|Iraq Table of Contents
The regime, at least initially, provided substantial sums of money to the families of war "heroes." Parents received, as a lump payment, enough for a car, a piece of land, and a new house. In addition, a victim's brother was assigned a monthly pension of ID500--which was equivalent in purchasing power to somewhat less than the same amount in US dollars in 1987--and his sister, in keeping with "Iraqi tradition," received a pension of half that amount. A widow and surviving children also received monthly pensions, in addition to a guarantee of free university education for the children.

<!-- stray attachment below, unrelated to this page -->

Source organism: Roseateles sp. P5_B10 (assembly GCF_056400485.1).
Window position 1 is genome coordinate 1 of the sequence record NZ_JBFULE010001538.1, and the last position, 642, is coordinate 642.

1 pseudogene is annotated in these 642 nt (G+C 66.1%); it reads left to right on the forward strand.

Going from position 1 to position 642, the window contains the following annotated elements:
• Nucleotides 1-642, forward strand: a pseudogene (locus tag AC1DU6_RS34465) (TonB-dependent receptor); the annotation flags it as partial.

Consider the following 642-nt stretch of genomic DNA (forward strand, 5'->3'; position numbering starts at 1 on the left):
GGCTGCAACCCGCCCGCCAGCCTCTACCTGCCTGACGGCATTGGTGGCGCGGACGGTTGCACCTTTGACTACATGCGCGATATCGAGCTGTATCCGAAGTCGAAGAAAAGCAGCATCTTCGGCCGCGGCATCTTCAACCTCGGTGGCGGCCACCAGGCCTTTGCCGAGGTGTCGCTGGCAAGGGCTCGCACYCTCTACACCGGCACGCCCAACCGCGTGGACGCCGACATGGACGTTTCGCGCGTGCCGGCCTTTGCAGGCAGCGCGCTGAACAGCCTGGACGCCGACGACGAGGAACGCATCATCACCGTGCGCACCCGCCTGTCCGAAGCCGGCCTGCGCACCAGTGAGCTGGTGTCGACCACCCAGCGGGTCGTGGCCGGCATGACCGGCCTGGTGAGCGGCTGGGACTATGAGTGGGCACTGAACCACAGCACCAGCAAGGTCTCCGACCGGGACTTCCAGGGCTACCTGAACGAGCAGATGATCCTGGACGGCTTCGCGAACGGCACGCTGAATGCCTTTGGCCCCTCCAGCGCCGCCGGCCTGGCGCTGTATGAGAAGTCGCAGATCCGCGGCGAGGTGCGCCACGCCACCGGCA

The government reduced its benefits packages in 1985, especially after revenues declined. Survivors of a soldier killed in battle continued to receive the equivalent of US$10,000, and veterans received monthly pensions equivalent to US$500, but women whose husbands and sons were away fighting found it increasingly difficult to make ends meet.
Source: U.S. Library of Congress